The University of Michigan, an encyclopedic survey ... Wilfred B. Shaw, editor.
University of Michigan.
The Tuberculosis Unit

On January 25, 1926, under the direction of Dr. George Sherman, a fifty-bed unit was opened on the second floor of the Convalescent Hospital for the medical treatment of tuberculosis. This was the first time in the history of the University Hospital that separate beds had been set aside for this specific purpose, although in 1902 George Dock, who was then Professor of Medicine, had written an article urging that a special hospital for this purpose be constructed. While this arrangement served its purpose well as a beginning, it was soon appreciated that the space for beds, offices, X-ray facilities, and laboratories, was inadequate. In order to remedy this situation the legislature of Michigan appropriated $250,000 to add two floors to the University Hospital for the care of patients with pulmonary tuberculosis. They were first occupied by patients on July 21, 1931. Accommodations are provided for ninety-eight patients in six single rooms, ten two-bed rooms, and eighteen four-bed rooms. There are ample workrooms for examinations, treatments, laboratory examinations, including fluoroscopy, and a room for the demonstration of patients and X rays to students.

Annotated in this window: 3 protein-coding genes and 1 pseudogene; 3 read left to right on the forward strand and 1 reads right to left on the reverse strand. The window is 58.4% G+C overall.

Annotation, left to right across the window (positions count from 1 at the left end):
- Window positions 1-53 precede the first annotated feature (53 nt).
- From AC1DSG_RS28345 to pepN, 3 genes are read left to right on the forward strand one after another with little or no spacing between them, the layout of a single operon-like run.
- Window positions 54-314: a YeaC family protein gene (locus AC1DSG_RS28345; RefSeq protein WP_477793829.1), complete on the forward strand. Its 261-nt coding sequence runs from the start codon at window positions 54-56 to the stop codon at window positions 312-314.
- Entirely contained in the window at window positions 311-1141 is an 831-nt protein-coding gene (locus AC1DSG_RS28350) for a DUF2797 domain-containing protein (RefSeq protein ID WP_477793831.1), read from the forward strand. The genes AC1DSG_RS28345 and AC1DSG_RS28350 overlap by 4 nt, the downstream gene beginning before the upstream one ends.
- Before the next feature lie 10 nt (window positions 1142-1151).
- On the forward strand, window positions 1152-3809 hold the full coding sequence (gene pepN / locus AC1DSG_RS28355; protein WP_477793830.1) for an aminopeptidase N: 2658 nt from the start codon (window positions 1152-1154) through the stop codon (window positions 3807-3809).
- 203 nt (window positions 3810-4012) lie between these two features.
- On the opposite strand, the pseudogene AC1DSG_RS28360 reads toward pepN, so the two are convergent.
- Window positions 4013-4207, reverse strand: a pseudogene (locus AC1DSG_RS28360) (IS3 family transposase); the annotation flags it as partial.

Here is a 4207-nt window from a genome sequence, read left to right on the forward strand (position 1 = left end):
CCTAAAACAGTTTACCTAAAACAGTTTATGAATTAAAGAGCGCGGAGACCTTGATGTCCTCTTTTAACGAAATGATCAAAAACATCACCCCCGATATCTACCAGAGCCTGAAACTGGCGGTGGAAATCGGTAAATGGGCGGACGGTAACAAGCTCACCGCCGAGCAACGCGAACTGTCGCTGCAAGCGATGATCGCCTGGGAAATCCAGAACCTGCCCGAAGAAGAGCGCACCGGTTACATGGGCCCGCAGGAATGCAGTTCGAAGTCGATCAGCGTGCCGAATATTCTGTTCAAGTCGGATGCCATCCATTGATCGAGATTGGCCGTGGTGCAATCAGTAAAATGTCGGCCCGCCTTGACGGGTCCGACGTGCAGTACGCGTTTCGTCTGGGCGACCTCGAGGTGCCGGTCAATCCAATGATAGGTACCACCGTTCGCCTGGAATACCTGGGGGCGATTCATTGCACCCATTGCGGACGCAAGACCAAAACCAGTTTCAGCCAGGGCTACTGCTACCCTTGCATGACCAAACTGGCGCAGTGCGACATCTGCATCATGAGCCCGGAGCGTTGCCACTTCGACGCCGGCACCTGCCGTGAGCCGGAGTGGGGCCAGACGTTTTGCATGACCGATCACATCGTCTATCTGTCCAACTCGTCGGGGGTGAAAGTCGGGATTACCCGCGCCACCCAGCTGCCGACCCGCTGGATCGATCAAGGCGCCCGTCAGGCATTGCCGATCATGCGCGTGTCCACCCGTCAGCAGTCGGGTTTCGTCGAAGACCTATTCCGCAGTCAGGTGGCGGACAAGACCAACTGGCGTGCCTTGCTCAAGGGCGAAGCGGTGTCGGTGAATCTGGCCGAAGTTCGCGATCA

The unit is a part of the University Hospital and Medical School. A medical staff is maintained by the Department of Internal Medicine, through which are rotated all of the instructors and interns. Page  990Dr. John B. Barnwell has headed the medical staff since 1928. In this way the Hospital is sending out into practice in the state of Michigan, year after year, physicians who are especially trained in all of the modern phases of the treatment of tuberculosis. The Department of Surgery maintains a division of chest surgery under the leadership of Dr. John Alexander, who is directly responsible for the tuberculosis patients who are admitted primarily for surgical measures.

Instruction of medical students in regard to tuberculosis is carried out in the last three years of their course. In the second year, one or more groups are giving instruction in physical diagnosis. In the third year, groups may elect work in tuberculosis. All fourth-year students pass through the unit in small groups for discussion of diagnosis and treatment.